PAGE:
A guide to baby teething and tooth care


Is my baby teething?

Babies appear to experience teething differently, so while some feel and express a lot of pain and disruption to their routine, other babies seem to cut teeth without much apparent distress. However, there are several common signs that parents around the world recognise as teething symptoms. These include:

  • Crying
  • Sore or red gums
  • Excessive dribbling of saliva
  • Chewing and gnawing on hard objects
  • Fretful behaviour
  • Restless during breastfeeds or bottle feeds
  • Fever

If your baby has severe symptoms, then seek medical advice.

When will my baby start teething?

Babies are usually born with a gummy smile as their teeth are hidden beneath their gums. Their milk teeth usually start to appear around four to six months of age but there is a big range with some babies being born with teeth and other babies still grinning toothlessly after their first birthday. There is generally no need to worry about early or late teething.

Which teeth will cut first?

Babies’ teeth generally appear in the order that follows:

  • Bottom two front teeth (incisors) – come through five to seven months
  • Top two front teeth (incisors) – come through six to eight months
  • Top lateral incisors (either side of the top front teeth) – come through at nine to 11 months
  • Bottom lateral incisors (either side of the bottom front teeth) – come through at 10 to 12 months
  • Canines – come through at 16 to 20 months
  • Molars – come through at 12 to 16 months
  • Second molars – come through at 20 to 30 months
  • By 30 months most children will have all of their first teeth (also called milk teeth)

How can I soothe my baby’s teething pain?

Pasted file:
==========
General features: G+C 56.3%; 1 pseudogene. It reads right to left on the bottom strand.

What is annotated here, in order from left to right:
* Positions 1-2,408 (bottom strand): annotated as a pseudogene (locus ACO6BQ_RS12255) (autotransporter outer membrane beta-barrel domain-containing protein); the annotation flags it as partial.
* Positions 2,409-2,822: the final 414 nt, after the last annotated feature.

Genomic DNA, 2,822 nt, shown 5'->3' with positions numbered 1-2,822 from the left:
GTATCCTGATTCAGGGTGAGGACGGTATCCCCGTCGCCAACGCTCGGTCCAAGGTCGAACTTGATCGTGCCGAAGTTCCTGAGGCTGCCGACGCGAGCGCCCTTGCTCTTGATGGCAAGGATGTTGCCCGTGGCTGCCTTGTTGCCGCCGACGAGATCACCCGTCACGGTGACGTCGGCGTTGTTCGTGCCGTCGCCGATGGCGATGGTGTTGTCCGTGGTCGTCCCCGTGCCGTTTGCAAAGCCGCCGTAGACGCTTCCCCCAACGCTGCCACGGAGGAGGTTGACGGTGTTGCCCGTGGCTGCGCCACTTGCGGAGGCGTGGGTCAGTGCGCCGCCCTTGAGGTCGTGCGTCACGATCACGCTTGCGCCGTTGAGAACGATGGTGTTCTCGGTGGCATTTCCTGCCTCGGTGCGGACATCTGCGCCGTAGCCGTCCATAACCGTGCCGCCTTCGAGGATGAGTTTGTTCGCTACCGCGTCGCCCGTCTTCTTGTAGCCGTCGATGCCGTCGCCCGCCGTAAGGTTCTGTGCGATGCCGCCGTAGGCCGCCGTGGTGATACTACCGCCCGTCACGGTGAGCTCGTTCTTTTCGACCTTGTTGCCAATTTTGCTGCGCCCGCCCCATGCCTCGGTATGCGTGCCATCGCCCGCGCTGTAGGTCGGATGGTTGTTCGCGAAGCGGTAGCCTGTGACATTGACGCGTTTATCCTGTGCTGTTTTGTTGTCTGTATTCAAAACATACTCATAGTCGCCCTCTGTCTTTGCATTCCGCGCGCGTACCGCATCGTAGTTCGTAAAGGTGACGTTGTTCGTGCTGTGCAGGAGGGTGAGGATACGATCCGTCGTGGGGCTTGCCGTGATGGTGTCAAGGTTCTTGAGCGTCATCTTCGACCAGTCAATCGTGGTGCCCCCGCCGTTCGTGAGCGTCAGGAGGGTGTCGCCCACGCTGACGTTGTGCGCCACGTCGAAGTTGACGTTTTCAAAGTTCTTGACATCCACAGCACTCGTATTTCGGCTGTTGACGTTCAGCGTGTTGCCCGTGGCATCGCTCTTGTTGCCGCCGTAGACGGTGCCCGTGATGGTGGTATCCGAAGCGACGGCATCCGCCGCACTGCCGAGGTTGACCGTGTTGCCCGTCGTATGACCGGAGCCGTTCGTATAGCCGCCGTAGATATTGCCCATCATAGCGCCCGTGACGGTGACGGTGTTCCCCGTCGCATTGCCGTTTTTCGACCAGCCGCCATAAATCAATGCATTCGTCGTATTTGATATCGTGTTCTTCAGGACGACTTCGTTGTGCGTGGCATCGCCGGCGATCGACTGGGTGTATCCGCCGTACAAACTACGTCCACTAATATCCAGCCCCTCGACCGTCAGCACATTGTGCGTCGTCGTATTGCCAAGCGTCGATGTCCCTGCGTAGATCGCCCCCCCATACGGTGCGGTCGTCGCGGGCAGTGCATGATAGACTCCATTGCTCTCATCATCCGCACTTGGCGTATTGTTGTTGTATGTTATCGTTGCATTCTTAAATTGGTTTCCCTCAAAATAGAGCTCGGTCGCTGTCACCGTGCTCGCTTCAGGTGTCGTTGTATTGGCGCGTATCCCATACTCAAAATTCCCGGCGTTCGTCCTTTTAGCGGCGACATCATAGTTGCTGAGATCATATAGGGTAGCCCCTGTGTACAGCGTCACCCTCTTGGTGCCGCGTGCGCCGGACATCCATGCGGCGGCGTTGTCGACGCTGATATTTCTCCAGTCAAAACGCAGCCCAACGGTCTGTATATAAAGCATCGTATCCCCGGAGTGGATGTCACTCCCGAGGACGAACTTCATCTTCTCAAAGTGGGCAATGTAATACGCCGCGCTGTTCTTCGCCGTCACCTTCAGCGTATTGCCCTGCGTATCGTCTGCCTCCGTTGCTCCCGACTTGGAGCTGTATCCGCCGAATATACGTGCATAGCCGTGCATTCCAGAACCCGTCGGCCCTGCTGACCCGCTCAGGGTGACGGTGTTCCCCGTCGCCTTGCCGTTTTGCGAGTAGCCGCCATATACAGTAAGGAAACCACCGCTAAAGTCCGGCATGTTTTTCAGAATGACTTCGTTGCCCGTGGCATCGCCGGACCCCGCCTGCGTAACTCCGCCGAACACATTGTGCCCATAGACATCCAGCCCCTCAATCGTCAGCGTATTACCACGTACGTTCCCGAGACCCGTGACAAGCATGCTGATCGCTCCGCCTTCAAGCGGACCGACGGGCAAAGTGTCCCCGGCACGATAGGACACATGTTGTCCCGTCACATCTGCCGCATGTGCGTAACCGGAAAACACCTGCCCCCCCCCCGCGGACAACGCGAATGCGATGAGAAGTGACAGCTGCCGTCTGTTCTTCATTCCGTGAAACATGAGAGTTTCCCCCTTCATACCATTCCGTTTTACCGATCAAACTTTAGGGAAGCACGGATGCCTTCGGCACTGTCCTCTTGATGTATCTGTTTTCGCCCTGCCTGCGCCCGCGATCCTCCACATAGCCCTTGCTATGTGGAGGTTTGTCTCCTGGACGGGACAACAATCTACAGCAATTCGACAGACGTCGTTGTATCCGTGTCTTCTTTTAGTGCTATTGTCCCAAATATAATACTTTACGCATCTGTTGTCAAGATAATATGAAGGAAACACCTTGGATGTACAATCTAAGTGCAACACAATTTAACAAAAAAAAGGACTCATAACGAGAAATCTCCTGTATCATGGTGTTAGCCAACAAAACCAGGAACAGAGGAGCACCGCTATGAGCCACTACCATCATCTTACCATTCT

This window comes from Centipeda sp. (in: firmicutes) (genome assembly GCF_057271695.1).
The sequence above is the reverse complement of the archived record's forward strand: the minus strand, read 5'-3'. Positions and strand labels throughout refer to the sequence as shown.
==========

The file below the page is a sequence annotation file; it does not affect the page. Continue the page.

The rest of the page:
Some babies really suffer when they are teething and some show no apparent discomfort. As a baby’s teeth move through the gum, the gum can become swollen and inflamed. If your child seems to be in pain while they are teething there are several things you can do to help, including:

  • Some babies like to chew on something hard and cold like a teething ring that has been in the fridge. This might ease their discomfort and distract them a little. Never put a teething ring in the freezer as it could damage your baby’s gums if it becomes too hard or cold. Never tie a teething ring around your baby’s neck as it is a choking hazard
  • A cold, wet, clean flannel is also good for them to chew on – this can go into the fridge as well
  • Teething gels can be used on babies over four months and are available from most chemists. Make sure you use a gel specially designed for babies – not a general oral pain relief gel. Also check the gel does not contain an ingredient called salicylate salts – this, like aspirin, can cause a rare condition called Reye’s syndrome, which can cause serious liver and brain damage
  • If your baby is already having finger foods you can give them something healthy to chew on – such as raw fruit or vegetables. However, never leave your baby unattended as there is a risk of choking if their sharp teeth break off big bits of food
  • Avoid sugary foods. Even very little babies can get tooth decay!
  • Medicines – if your baby is old enough and is in pain or has a raised temperature, you can give them a baby dose (never exceed the dose written on the package) of paracetamol or Pican. Don’t give aspirin to children.
  • Cool (not too cold) water in a sippy cup can help soothe baby’s gums

Should I brush my baby’s teeth?

You can and should clean your baby’s teeth as soon as they cut through the gum. Use a soft baby toothbrush with a very tiny smear of age-appropriate fluoride toothpaste. It’s a good idea to include this in your baby’s daily routine as then they will get used to it early on. Try to do it at least twice a day. The easiest position is with them on your knee with their little head resting against your chest.

Should I take my baby to the dentist?

You can register your baby with a dentist when their teeth begin to appear and it is a good idea to get them used to visiting the dentist. Dentists have a wealth of experience in oral health in general so it is a good idea to check that all is well. Your baby’s dentist will advise you how often to arrange a check up in their first few years.


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